Note that dividing the sum of the bases by two is the average of those lengths. Because our sample problem is on a graph, we can see that the top base, which we’ll call base 1, is three units long. Our bottom base, base 2, is 11 units longs. The height of the trapezoid, which is the distance between the bases, is four units:

For area, we don’t need the measurements of the two legs, just the two bases and the height, which can also be called the **altitude**. Since we have all three we can plug them into our formula:

\(A=h(\frac{b_1+b_2}{2})=4(\frac{3+11}{2})\)\(=4(\frac{14}{2})=4(7)\)\(=28\) units\(^2\)

That’s the same answer we got when we counted!

Let’s try another one:

Okay, it looks a bit different than the trapezoid we just did. But we can tell it’s a trapezoid because it has one set of **parallel sides**. We can use the formula, so now we just need to figure out which numbers go where. The parallel sides are the bases so we can set base one as 6 centimeters and base two as 3 centimeters. There’s no dashed or colored line inside the trapezoid connecting the bases that would clearly be the height, but the bottom side is connecting the bases and is perpendicular to them, as we can tell by the right angle symbol. So 4 centimeters is the height, even though it’s sideways! Let’s plug it all in:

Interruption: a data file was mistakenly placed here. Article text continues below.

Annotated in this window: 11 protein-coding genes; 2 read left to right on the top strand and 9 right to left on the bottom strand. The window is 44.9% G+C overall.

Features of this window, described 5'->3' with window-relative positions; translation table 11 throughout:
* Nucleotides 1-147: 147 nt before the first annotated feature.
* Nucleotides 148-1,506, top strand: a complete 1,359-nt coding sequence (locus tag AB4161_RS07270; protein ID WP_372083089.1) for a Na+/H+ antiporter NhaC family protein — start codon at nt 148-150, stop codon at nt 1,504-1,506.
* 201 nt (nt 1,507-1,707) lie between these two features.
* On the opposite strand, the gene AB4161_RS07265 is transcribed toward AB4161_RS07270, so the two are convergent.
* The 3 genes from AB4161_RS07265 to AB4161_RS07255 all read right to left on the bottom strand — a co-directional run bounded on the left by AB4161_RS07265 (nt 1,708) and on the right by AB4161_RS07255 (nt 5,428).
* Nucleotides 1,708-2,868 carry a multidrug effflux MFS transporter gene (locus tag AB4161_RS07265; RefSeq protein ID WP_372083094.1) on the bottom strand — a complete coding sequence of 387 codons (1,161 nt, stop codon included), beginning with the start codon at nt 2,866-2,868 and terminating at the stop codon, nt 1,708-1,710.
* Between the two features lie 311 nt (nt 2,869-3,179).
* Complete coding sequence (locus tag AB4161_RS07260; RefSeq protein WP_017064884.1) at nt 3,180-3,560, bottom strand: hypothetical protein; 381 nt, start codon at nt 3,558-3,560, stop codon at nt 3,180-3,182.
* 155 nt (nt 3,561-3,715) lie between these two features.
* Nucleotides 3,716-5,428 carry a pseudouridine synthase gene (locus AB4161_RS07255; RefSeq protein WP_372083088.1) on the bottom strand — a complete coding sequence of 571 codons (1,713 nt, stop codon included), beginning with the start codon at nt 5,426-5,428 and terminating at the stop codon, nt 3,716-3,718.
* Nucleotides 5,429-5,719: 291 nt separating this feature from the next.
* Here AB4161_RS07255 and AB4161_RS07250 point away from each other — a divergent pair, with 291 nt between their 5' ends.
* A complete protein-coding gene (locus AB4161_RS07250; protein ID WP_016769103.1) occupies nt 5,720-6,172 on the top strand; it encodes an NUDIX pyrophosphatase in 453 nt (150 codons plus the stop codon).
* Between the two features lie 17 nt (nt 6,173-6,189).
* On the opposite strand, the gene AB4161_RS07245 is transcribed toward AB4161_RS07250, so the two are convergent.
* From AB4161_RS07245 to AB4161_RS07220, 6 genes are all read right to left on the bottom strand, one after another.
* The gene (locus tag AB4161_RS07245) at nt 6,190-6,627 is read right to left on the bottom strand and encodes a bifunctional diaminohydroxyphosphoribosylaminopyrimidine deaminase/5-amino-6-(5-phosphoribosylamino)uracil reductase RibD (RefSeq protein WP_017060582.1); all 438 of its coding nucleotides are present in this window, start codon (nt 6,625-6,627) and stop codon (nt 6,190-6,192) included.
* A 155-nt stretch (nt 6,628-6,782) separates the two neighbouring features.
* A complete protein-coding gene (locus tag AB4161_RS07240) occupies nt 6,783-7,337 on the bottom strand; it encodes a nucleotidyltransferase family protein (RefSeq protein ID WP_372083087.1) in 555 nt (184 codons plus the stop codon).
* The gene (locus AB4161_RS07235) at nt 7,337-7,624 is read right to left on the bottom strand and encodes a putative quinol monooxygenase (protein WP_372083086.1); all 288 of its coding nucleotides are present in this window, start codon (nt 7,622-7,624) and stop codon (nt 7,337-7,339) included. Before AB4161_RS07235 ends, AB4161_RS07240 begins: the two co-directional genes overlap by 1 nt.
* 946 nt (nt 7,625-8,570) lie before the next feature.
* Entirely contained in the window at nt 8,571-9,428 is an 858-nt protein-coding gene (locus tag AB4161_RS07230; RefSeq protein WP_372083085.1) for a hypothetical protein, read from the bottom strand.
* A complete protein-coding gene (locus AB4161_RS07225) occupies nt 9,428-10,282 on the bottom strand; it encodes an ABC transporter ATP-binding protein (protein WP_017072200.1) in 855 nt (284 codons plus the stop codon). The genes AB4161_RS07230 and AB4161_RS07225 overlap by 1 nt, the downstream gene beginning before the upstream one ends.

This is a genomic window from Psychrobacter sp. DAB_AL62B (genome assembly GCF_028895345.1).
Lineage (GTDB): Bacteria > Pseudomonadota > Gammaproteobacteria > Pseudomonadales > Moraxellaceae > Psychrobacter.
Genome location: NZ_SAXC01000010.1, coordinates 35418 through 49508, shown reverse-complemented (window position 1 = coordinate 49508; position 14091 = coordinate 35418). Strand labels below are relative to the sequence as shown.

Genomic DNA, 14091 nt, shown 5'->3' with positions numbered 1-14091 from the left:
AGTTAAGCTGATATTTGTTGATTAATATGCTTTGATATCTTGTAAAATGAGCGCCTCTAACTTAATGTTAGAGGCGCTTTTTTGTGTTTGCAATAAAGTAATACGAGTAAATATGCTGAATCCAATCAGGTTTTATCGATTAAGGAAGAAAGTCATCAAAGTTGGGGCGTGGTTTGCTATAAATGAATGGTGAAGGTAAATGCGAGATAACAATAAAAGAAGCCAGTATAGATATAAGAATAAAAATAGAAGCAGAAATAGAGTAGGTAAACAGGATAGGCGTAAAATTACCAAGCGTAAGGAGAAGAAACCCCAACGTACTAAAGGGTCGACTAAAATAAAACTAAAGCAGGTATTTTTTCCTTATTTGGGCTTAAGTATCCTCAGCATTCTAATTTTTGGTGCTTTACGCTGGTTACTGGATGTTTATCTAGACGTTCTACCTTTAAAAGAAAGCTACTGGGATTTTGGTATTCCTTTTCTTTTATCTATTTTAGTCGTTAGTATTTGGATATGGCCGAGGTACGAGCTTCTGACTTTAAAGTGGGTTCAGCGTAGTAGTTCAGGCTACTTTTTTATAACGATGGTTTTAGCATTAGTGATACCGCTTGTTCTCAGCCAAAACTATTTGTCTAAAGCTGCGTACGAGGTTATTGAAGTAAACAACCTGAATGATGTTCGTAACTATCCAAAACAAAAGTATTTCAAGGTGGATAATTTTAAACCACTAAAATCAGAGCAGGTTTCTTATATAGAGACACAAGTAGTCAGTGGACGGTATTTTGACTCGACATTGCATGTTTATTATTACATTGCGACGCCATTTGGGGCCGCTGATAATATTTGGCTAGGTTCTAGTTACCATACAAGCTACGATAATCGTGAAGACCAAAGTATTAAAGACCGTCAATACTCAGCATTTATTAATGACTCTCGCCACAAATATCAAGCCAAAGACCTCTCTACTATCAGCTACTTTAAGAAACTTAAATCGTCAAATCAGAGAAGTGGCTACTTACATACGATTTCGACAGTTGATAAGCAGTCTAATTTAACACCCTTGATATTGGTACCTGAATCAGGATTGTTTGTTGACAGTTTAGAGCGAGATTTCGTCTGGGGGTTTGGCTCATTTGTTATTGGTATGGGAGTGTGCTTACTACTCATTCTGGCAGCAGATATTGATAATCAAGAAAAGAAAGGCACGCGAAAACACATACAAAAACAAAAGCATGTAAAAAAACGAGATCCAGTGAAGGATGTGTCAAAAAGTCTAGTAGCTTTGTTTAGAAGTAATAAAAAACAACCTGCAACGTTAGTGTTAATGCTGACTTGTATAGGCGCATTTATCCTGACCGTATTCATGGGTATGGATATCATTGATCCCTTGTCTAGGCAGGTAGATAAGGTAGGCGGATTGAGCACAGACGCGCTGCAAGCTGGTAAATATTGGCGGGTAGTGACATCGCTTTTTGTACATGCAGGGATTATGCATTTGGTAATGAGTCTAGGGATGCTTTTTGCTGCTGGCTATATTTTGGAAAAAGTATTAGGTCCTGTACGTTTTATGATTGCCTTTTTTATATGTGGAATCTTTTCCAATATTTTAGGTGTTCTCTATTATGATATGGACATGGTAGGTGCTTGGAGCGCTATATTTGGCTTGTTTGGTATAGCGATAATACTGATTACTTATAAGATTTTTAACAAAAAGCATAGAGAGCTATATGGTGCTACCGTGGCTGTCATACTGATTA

\(A=h(\frac{b_1+b_2}{2})=4(\frac{6+3}{2})\)\(=4(\frac{9}{2})=4(4.5)\)\(=18\) cm\(^2\)

This formula also works to find the area of **parallelograms** too. That’s because all parallelograms are trapezoids since they have at least one set of parallel sides. In fact, all parallelograms have two sets.

That’s about all there is to finding the perimeter and area of trapezoids.

Thanks for watching, and happy studying!

## Frequently Asked Questions

#### Q

### How do you find the area of a trapezoid?

#### A